The vessel, 12-14 metres long, sunk with half a ton of freight of stone blocks in a flood surge 3,300 years ago. It is the first prehistoric boat to be found complete with its cargo.
At first workers at Shardlow Arc gravel quarry in Derbyshire thought the boat was an old tree trunk and during quarrying work it was broken into three parts.
But later Roger Selby, an excavator driver, realised that it was no ordinary log but a dugout canoe.
Archaeologists were called in and a second piece was found. So far 11 metres of the vessel have been recovered. The one missing piece, the stern, is thought to be between one and three metres long.
Experts say the boat would have been paddled or punted. Its pointed bow was 25 per cent higher than the rest of the vessel, a feature reminiscent of dugout canoes in the Pacific and in North America.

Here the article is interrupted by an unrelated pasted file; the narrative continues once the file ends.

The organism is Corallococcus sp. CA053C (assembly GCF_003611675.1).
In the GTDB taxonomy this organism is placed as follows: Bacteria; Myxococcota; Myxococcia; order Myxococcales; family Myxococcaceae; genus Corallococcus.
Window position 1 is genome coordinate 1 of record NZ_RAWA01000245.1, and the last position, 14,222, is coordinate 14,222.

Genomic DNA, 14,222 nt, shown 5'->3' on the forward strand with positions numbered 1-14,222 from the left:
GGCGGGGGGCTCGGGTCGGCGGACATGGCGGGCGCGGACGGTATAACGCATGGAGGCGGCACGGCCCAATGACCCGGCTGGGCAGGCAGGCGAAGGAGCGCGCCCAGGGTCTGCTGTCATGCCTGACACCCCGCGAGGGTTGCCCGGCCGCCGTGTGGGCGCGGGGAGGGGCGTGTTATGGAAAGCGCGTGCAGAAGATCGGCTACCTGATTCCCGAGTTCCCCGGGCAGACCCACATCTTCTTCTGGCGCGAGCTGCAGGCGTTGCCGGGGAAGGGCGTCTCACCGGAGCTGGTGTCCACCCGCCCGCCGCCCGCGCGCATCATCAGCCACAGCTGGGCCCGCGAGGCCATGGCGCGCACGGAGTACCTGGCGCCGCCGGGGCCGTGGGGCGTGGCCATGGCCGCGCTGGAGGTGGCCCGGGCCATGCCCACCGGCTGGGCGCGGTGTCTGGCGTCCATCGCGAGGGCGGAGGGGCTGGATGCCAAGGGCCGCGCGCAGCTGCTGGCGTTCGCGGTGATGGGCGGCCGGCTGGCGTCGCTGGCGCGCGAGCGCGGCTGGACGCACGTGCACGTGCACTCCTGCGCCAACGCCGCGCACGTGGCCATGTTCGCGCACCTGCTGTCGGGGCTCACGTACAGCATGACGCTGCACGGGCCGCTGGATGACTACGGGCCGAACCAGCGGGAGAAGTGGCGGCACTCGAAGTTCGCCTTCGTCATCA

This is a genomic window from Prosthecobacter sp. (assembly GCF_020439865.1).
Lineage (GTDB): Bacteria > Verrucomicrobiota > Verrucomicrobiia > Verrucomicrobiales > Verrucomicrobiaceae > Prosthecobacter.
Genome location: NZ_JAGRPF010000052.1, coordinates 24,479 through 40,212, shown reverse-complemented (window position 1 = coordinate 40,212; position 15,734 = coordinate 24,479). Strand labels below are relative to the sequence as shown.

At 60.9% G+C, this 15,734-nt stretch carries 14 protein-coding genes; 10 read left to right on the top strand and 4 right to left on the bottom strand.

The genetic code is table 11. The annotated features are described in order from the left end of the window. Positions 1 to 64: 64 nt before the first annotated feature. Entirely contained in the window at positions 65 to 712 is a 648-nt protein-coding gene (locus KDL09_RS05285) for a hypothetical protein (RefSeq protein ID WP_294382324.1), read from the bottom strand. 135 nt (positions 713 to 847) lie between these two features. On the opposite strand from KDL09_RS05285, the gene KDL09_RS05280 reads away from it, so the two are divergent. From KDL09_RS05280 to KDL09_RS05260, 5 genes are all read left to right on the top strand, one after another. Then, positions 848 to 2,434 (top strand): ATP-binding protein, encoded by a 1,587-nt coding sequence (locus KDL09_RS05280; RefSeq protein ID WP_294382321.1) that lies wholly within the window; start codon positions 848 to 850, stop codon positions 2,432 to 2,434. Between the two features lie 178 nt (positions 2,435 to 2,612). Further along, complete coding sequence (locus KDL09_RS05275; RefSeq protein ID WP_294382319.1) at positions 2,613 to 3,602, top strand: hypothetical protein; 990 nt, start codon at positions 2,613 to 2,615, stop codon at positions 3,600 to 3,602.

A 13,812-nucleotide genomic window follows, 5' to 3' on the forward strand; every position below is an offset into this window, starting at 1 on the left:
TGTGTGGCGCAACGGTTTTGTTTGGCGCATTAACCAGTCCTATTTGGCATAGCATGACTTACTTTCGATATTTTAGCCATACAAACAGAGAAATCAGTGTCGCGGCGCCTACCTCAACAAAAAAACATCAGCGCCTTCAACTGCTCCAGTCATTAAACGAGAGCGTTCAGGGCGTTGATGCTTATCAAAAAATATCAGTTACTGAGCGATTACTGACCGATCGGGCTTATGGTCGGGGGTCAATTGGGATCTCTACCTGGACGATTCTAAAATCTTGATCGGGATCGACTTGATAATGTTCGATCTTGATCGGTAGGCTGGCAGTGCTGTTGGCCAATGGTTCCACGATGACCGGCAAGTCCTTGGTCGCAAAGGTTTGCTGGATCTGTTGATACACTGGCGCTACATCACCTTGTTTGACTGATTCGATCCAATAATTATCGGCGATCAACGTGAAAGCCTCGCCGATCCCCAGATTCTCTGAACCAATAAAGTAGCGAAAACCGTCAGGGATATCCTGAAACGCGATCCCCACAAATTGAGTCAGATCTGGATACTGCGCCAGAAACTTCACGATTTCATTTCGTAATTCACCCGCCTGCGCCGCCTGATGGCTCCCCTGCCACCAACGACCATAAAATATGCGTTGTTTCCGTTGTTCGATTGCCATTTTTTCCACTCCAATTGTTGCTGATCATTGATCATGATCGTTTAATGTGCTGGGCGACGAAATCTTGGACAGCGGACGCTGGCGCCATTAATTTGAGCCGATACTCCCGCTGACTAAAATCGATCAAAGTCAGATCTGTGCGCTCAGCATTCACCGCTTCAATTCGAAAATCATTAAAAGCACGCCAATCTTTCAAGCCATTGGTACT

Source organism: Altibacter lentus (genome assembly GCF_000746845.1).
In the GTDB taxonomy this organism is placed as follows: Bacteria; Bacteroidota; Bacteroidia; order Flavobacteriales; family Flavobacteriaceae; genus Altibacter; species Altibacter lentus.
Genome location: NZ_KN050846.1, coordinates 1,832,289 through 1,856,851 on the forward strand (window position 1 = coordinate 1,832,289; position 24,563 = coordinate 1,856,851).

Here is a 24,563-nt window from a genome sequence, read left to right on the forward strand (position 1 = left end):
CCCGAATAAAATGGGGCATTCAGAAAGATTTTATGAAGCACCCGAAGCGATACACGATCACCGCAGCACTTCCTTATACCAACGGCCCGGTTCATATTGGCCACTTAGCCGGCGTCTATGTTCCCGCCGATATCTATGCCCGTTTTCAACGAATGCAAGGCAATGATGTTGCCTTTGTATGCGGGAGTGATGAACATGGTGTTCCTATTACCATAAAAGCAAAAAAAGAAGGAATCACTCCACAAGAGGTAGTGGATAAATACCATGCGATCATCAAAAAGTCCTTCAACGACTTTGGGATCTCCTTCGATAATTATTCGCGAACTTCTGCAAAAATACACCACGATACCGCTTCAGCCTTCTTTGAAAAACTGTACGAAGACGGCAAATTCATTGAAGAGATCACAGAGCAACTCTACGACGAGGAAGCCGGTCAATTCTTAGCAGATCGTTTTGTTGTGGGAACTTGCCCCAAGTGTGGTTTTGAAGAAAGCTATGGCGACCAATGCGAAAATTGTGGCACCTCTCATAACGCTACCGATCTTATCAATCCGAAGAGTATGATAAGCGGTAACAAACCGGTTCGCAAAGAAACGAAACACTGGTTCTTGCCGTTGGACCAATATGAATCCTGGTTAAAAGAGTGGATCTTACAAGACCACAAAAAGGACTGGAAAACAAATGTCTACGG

Over the past few centuries some 200 dugout canoes have been found in Britain, but most were medieval. The vessel is now being worked on by archaeologists led by Dr Chris Salisbury and Daryl Garton of Nottingham University.
Work on the site has revealed the existence of a prehistoric settlement, which was probably on an island.